As Flailing Valeant Pushes Back Earnings Deadlines, Bausch & Lomb Sale Potentially on the Table

As Flailing Valeant Pushes Back Earnings Deadlines, Bausch & Lomb Sale Potentially on the Table
March 30, 2016
By Mark Terry, Breaking News Staff

It’s now looking like Canadian drug company Valeant Pharmaceuticals International might be looking to sell off some assets in order to pay off some debt. One of the assets potentially up for grabs is Bausch & Lomb, which Valeant acquired in 2013 for $8.7 billion. The irony, of course, is that Valeant’s entire business model has been based on acquiring other companies, with more than 108 deals since 2008, more than eight of them in 2015 alone.

Summing up Valeant’s problems can be a complicated job. In April 2014, Valeant and William Ackman’s Pershing Square Capital Management made a hostile takeover bid of Allergan . Pershing bought up about 10 percent of Allergan stock in March of that year. Then in April, when Valeant and Pershing announced their joint bid, the stock jumped 15 percent, which gave Pershing about $1 billion in overnight gains. Allergan responded with a lawsuit accusing the companies of insider trading, which brought along a U.S. Securities and Exchange Commission (SEC) investigation.

Valeant is also being investigated by the U.S. government over drug pricing and distribution practices. Citron Research, formerly, wrote an incendiary report in October 2015 comparing Valeant to Enron and accused it, among many things, of “channel stuffing.” That is, using specialty mail-order pharmacies that Valeant controls to make it, according to CNBC, “prop up sales of its high-priced drugs and to keep patients and their insurance companies from switching to less costly generics.”

The laundry list of Valeant’s problems goes on and on, including its chief executive officer, Michael Pearson, being hospitalized for several weeks at the end of last year. Pearson is now leaving the company and a search for his replacement is ongoing. Ackman unloaded 5 million company shares on the last trading day of 2015. The company’s debt level is very high because of all the merger-and-acquisition activity and the stock has lost 90 percent of its value since September 2015.

“Everything is coming home to roost,” said David Maris of Wells Fargo to Bidnessetc. “It was heralded as a new type of company, with a new type of CEO, but to me it has always looked like a child of the 1980s—acquiring assets, and then stripping them down.”

The New York Times tried to identify Valeant’s issues, noting that, “The Enron theory is seductive, but Valeant is a real operating business that by all accounts is profitable.”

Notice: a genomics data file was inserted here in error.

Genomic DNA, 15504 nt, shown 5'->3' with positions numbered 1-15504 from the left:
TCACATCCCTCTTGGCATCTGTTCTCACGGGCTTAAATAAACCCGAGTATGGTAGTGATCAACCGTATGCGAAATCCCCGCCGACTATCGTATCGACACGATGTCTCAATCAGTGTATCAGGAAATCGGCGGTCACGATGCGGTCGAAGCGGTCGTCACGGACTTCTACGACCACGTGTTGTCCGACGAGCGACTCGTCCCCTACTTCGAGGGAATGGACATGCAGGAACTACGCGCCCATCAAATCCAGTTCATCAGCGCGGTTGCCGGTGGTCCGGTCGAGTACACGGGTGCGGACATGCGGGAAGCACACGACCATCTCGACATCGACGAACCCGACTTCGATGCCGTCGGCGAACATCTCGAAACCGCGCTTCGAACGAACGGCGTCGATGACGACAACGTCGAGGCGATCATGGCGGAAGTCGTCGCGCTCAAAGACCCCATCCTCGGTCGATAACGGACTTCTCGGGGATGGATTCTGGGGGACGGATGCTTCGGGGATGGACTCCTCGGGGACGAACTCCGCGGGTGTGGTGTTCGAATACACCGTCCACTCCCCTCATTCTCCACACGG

The Times undercuts most of the current theories, although does note that hedge funds had driven up the company’s stock, observing that The Sequoia Fund put more than a quarter of its portfolio into the company, saying, “These investors should have known better than to chase returns, but this again has nothing to do with Valeant’s business.”

Some of it, The New York Times indicates, is probably bad PR. And a lot of debt. The company had earnings before interest, taxes, depreciation and amortization (EBITDA) of about $5 billion, so having a market value of $9 billion doesn’t really make sense, although $30 billion in debt that it might default on definitely causes concern. “The intrinsic worth of that business remains essentially the same,” Stephen Solomon writes in the Times. “It is the company that is suffering from a crisis of confidence. The flight by Wall Street shut down Valeant’s old business growth model, not its business.”

The Wall Street Journal writes today that earlier this month, Valeant announced plans to change its basic business model, as well as acknowledged some errors in its earnings statements. It has also proposed extending its deadlines with its lenders and its annual report rather than default on its debt.

But what of a Bausch & Lomb sale? It’s not out of the question, although revenue has been flat. It could also sell off separate units of the company or the entire division. It could bring in as much as $12 billion, according to some sources. Bidnessetc suggests that selling the company’s surgical and generic units might be a better option, which would help it pay off its debt and they’re outside Valeant’s strong eye care focus.

A potential buyer, Bidnessetc suggests, is Netherlands-based Mylan NV. “Although there are several buyers in the healthcare industry, not all might be ready to take on the risk of acquiring assets from a struggling drug-maker. However, if Valeant’s problems are put aside, Mylan NV could be interested in getting its hands on Valeant’s assets.”

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